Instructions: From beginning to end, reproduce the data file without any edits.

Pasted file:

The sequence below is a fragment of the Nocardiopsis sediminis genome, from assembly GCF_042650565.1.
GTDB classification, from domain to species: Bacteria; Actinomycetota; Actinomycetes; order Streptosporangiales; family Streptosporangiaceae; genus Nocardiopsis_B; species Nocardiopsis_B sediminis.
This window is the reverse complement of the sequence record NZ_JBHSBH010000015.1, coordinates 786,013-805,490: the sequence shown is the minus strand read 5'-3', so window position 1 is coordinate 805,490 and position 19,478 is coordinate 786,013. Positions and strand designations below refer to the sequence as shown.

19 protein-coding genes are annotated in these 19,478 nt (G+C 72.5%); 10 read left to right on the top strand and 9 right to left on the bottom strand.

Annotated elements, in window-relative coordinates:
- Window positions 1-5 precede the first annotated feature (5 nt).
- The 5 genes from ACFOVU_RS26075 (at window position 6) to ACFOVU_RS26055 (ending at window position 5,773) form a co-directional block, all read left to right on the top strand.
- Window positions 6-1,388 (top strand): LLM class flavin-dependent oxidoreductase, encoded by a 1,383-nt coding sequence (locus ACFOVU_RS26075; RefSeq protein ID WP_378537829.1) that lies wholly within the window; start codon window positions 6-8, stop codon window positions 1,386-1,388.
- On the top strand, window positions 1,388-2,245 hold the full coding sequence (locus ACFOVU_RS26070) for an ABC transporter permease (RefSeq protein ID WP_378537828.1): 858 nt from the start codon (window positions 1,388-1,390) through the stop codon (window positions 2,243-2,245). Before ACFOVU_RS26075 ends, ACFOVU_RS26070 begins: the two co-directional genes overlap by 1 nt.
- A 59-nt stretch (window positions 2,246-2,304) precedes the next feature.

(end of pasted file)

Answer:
The sequence below is a fragment of the Nocardiopsis sediminis genome, from assembly GCF_042650565.1.
GTDB classification, from domain to species: Bacteria; Actinomycetota; Actinomycetes; order Streptosporangiales; family Streptosporangiaceae; genus Nocardiopsis_B; species Nocardiopsis_B sediminis.
This window is the reverse complement of the sequence record NZ_JBHSBH010000015.1, coordinates 786,013-805,490: the sequence shown is the minus strand read 5'-3', so window position 1 is coordinate 805,490 and position 19,478 is coordinate 786,013. Positions and strand designations below refer to the sequence as shown.

19 protein-coding genes are annotated in these 19,478 nt (G+C 72.5%); 10 read left to right on the top strand and 9 right to left on the bottom strand.

Annotated elements, in window-relative coordinates:
- Window positions 1-5 precede the first annotated feature (5 nt).
- The 5 genes from ACFOVU_RS26075 (at window position 6) to ACFOVU_RS26055 (ending at window position 5,773) form a co-directional block, all read left to right on the top strand.
- Window positions 6-1,388 (top strand): LLM class flavin-dependent oxidoreductase, encoded by a 1,383-nt coding sequence (locus ACFOVU_RS26075; RefSeq protein ID WP_378537829.1) that lies wholly within the window; start codon window positions 6-8, stop codon window positions 1,386-1,388.
- On the top strand, window positions 1,388-2,245 hold the full coding sequence (locus ACFOVU_RS26070) for an ABC transporter permease (RefSeq protein ID WP_378537828.1): 858 nt from the start codon (window positions 1,388-1,390) through the stop codon (window positions 2,243-2,245). Before ACFOVU_RS26075 ends, ACFOVU_RS26070 begins: the two co-directional genes overlap by 1 nt.
- A 59-nt stretch (window positions 2,246-2,304) precedes the next feature.